Despite fears of misuse, Seattle council funds police body-cam program

Feb 28, 2017, 1:26 PM | Updated: 2:39 pm
seattle police, body cams, body-cam program, body cam...
After a pilot program, the City of Seattle has funded body cams for some of the police department. (KIRO 7)
(KIRO 7)

All Seattle police officers will be wearing body cameras by the end of the year, despite concerns expressed by the ACLU that the footage could be used by the federal government to identify illegal immigrants.

Dave Ross: Body cams could restore faith in police, as long as they’re on

The Seattle City Council voted six to two Monday night to lift a budget provision placed on funds in the Seattle Information Technology Department related to the body-cam program. The department will now receive about $2.3 million as part of the 2017 adopted budget for the procurement and operation of body-worn video cameras for police.

Councilmembers Mike O’Brien and Kshama Sawant objected to the immediate roll out.

The issues center around the Seattle Police Department’s own policy on use of body cams, which allows officers to switch the recording devices on and off at their own discretion.

Not only does this raise questions about motivation, but O’Brien pointed to a New York Times investigation that found use of force actually increases when an officer can stop recording at will.

“When referring to a study … found police use of force went up by 71 percent when officers could turn on or off at will,” O’Brien explained. “And it went down by 37 percent only when they recorded nearly every interaction with the public from start to finish.”

The ACLU representatives raised that same concern during public comment. The organization is also interested in protecting illegal immigrants from the federal government.

“The other huge problem is we don’t know the impact on community trust,” an ACLU representative said. “This is especially important given a federal administration that has been very aggressive on immigration enforcement and will now have access to a large trove of data that they could use to identify individual via facial recognition.”

The footage would be stored in a state database, which is available to the federal government.

Enrique Gonzalez, with the Public Defenders Association, raises another concern about the body-cam policy.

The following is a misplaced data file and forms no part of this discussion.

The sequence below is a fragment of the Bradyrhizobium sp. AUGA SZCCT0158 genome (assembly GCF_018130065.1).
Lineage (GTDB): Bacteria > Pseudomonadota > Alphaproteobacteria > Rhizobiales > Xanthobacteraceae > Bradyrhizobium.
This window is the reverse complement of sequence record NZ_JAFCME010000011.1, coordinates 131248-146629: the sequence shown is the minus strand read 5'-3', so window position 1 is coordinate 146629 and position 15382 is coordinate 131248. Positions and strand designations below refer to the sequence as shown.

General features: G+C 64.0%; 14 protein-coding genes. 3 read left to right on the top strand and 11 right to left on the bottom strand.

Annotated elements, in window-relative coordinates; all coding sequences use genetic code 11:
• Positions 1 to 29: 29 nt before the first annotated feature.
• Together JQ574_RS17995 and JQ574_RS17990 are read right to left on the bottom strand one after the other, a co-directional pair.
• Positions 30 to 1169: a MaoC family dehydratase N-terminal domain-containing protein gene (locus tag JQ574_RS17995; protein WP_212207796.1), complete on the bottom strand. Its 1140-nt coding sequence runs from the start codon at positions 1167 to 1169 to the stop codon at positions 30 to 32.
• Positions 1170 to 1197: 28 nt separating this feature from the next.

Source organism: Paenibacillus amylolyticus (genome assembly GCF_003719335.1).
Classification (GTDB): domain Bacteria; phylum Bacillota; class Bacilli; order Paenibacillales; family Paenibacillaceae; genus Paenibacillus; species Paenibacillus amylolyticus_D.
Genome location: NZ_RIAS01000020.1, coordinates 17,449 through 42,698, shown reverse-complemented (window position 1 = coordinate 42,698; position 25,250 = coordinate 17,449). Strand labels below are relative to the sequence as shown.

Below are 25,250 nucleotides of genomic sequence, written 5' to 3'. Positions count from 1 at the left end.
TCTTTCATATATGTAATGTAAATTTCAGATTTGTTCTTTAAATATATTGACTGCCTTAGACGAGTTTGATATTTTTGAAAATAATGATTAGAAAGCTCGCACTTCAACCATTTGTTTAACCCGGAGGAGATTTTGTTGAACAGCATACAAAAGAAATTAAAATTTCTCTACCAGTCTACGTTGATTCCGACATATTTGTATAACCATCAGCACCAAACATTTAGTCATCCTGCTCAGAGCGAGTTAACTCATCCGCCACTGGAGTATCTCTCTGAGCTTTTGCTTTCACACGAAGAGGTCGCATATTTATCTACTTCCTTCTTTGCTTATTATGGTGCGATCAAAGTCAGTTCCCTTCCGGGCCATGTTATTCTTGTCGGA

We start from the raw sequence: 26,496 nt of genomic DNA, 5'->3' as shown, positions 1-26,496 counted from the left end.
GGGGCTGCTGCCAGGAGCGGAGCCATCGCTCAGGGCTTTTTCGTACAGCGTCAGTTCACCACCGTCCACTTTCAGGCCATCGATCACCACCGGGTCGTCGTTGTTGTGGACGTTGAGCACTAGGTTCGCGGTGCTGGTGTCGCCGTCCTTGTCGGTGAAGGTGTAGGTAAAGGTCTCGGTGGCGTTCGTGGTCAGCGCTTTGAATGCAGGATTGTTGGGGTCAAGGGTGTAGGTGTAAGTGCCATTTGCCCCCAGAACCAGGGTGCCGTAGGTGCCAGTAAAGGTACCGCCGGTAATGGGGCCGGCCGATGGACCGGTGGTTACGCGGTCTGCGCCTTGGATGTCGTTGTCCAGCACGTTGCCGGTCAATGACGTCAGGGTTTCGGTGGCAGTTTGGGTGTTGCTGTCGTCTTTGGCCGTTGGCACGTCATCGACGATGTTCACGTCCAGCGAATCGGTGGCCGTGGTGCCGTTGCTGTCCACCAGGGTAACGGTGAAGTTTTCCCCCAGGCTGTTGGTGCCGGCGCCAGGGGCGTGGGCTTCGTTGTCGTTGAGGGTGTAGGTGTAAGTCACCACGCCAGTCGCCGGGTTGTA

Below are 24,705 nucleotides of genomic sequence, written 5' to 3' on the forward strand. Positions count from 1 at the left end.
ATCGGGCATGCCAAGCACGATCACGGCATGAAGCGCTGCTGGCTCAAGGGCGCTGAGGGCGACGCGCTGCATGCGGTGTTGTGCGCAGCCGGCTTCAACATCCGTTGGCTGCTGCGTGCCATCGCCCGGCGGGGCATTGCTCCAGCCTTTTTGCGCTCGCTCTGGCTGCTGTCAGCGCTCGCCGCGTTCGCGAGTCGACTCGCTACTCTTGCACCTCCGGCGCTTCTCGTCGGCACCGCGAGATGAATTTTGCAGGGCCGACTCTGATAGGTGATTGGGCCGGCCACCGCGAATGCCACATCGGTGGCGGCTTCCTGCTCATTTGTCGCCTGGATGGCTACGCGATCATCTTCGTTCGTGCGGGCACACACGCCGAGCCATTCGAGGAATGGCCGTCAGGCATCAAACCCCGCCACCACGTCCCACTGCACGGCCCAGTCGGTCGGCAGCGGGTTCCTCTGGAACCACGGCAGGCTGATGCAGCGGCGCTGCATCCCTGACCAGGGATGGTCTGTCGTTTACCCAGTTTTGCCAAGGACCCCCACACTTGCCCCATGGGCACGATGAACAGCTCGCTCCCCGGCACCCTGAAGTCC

“Our understanding is that officers would have the ability to view body-worn footage prior to writing their initial reports,” Gonzalez said. “This is problematic for people on behalf of the Public Defenders Association, primarily because there is some value in being able to report prior to viewing the camera footage and having what the officer was thinking and what they were processing prior to them actually viewing a different perspective.”

Despite the concerns, the council voted to release the $2.3 million needed to roll out the full body-cam program by the end of the year.

Council President Bruce Harrell noted that “we have countless examples in this country where justice would not have seen the light of day had it not been for body cameras.”

He cited a study in which support among Seattleites for police body cameras has not dipped below 80 percent since 2015.

The vote to fund body cams comes at a time when the police department continues its agreement with the Department of Justice to reform and address problems with biased policing and excessive force.

As noted in the legislation’s summary, “Both the Seattle Police Monitoring Team and U.S. District Court Judge Robart have expressed unfettered support of body-worn video deployment. Failure to lift the proviso may create challenges for reaching compliance with the Settlement Agreement.”

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Despite fears of misuse, Seattle council funds police body-cam program